Now, remember that when we vary the action, we demand that the variation be stationary. That is, we demand that all directional derivatives vanish, meaning $D_v S=0$ for all vectors $v$. This statement about the vanishing of directional derivatives, you'll note, it entirely agnostic to the coordinates we use, but nonetheless implies that if we use coordinates $q_a$, that $\frac{\delta S}{\delta q_a}=0$ for each $a$. But any coordinate system would result in the same condition that all the coordinate derivatives vanish. This should also be in some sense familiar from multivariable calculus.

So this is casting the invariance of the Euler-Lagrange equations in a geometric language. Aside from being nice, this is also going to be the right language to understand what's going on in the Hamiltonian picture.

The phase space is normally coordinatized by pairs of coordinates $(p^a,q_a)$, but this is really not necessary. At the end of the day, the phase space is again a manifold and the $(p,q)$ are simply a special coordinate system on that manifold (Darboux's theorem implies that we can always, at least locally, find such a coordinate system). The thing that defines these special coordinates, really, is that the symplectic form takes a very special form.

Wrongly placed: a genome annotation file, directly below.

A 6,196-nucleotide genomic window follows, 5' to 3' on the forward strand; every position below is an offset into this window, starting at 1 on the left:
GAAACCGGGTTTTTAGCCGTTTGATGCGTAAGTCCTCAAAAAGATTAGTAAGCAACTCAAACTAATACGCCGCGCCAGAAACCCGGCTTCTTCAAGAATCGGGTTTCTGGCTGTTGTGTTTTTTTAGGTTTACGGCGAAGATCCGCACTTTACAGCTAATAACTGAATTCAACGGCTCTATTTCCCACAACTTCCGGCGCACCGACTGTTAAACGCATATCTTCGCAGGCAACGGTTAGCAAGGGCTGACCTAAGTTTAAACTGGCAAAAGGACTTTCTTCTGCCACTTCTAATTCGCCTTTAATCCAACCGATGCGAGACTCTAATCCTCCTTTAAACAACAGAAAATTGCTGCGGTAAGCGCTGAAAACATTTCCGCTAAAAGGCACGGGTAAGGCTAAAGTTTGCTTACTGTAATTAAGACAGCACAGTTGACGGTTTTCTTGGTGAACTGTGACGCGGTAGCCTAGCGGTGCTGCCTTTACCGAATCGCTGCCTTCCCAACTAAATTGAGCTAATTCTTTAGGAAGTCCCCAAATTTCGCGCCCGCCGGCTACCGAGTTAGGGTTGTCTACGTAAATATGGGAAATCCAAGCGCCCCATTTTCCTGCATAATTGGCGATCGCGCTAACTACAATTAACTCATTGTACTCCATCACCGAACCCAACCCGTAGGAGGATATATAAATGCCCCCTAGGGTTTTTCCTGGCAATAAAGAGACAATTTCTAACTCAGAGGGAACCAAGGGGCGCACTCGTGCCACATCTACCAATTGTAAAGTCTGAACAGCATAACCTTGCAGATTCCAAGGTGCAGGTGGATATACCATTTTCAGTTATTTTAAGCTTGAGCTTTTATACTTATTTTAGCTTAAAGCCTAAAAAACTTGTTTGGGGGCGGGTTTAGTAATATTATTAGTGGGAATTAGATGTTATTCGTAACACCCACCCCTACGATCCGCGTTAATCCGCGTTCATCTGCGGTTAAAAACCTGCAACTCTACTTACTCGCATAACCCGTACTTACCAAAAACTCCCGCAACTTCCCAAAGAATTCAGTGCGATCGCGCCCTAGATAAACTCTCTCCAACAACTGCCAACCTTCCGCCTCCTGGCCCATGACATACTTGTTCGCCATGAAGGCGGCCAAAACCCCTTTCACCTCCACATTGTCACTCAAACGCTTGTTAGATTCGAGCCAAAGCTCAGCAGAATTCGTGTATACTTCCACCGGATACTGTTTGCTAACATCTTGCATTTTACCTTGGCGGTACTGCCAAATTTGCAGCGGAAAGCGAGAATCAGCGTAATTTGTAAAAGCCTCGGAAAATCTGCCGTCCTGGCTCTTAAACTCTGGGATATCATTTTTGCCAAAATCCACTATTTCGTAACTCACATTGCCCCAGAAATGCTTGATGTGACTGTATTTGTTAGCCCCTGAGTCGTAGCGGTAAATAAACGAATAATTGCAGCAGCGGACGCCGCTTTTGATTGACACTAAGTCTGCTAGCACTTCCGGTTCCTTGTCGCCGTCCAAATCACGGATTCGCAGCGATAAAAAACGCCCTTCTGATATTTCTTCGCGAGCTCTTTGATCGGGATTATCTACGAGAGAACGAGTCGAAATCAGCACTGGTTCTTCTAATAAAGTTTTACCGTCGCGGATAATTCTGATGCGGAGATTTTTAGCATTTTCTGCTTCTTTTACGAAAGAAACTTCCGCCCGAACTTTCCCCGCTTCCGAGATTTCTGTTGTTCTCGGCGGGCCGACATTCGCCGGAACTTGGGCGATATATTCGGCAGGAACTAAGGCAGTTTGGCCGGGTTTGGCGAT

In case you are less than familiar with symplectic forms, let me do the following to motivate the idea. Instead of using the coordinates $(p^a,q_a)$, instead use a collective coordinate $\xi^a = \langle p^a, q_a\rangle$, so all I've really done is put the $p$'s and $q$'s into one big vector. Just to be clear, if $q_a$ and $p^a$ were $n$-dimensional vectors, then $\xi^a$ is a $2n$-dimensional vector formed by concatinating the components (well, any way of putting the components together will do...this will just change the precise form of the $\Omega$ I introduce in a moment by permuting it's rows and columns appropriately). In terms of this, the Hamilton's equations may now be written $$ \frac{d\xi^a}{d t}=\Omega^{ab}\frac{\partial H}{\partial \xi^b} $$ where $\Omega$ is some matrix. Usually, this looks something like $$ \Omega=\left(\begin{array}{cc} 0 & -1\\ 1 & 0\end{array}\right). $$ This $\Omega$ is typically known as the inverse of the symplectic form. Though sometimes you'll just hear it called the symplectic form (an abuse of language, but not uncommon) or, more accurately, a Poisson bivector. These names are not so important to what I want to say, but I figure I may as well mention the correct terminology for anyone who wants to try searching online themselves.